Thursday, September 27, 2001

Victim's point of view part of justice, too




By Denise Smith Amos
The Cincinnati Enquirer

        Judge Ralph E. Winkler understands the defendant's point of view.

        He understands that Officer Stephen Roach was scared when he encountered Timothy Thomas in a dark alley. Officer Roach felt threatened when Mr. Thomas pulled up his baggy pants rather than raise his hands in the air as commanded. Officer Roach made a split-second decision to pull the trigger and shouldn't be second-guessed, the judge says.

Amos
Amos
        Judge Winkler, who tries criminal cases in Hamilton County Municipal Court, is probably familiar with young black men who appear to have little respect for the law. Maybe that's why, in acquitting Officer Roach of wrongdoing, the judge blamed the victim for causing his own death.

        It shouldn't be a surprise that Judge Winkler, who is white, would have a hard time putting himself in the shoes of Timothy Thomas, who was African-American.

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        He would have had to imagine what it was like to be a black male teen whose minor encounters with police snowballed into a series of costly fines, missed court dates and probable jail time.

        He would have had to picture himself living in neighborhoods stricken by crime and troubled relationships with police. He would have had to imagine himself sometimes being mistaken for a criminal, being stopped and questioned often by police, being presumed guilty until found innocent.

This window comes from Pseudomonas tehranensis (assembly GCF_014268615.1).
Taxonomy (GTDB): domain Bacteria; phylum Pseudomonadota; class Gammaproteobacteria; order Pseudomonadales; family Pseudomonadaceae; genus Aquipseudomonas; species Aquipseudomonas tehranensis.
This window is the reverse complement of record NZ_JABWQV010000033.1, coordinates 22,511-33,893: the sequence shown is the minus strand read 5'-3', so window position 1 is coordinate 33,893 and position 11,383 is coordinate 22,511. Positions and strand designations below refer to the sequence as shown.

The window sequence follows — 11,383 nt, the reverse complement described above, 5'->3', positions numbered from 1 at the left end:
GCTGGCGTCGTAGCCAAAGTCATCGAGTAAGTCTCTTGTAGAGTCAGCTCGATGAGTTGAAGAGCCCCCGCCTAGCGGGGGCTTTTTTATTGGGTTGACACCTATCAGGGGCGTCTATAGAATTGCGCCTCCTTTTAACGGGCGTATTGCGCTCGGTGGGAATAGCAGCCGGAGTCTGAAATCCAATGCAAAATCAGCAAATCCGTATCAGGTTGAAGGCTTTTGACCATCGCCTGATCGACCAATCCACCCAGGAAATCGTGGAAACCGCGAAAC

Mistaken for criminals

        Judge Winkler probably grew up playing a game of cops and robbers in which the cops were the good guys. In Mr. Thomas' neighborhood, that's not automatically assumed.

        African-Americans are more likely to have negative interactions with police, more likely to be mistaken for criminals, more likely to rack up misdemeanor infractions and court fees they can't afford to pay.

        And African-Americans, particularly males, are more likely to run from police.

        In his decision, Judge Winkler called the shooting “a split-second reaction to a very dangerous situation created by Timothy Thomas.” He failed to address why police officers pursuing Mr. Thomas were never told that he was wanted on misdemeanors.

        The officers who knew Mr. Thomas best testified that the 19-year-old was not a violent young man. They didn't pull their weapons because they knew it would violate procedure to run with your gun drawn, the safety off, your finger on the trigger.

        Why didn't Officer Roach follow procedure? Judge Winkler's decision didn't address that.

        Nor did he address why Officer Roach changed his story, first saying the gun accidentally went off and later saying he felt threatened by Mr. Thomas and had to protect himself.        

More than hindsight

        Judge Winkler said he didn't want to engage in “Monday morning quarterbacking.”

        But those of us who fear ending up on the wrong end of a police officer's split-second decision, who fear being mistaken for a criminal, need more than the judge's hindsight and armchair critiques.

        Judge Winkler was the only one in this triangle of justice with time to weigh all the evidence and consider his options.

        Too bad he couldn't see things from the victim's viewpoint.

       Denise Smith Amos is an editor at the Enquirer.
       

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- Victim's point of view part of justice, too
       



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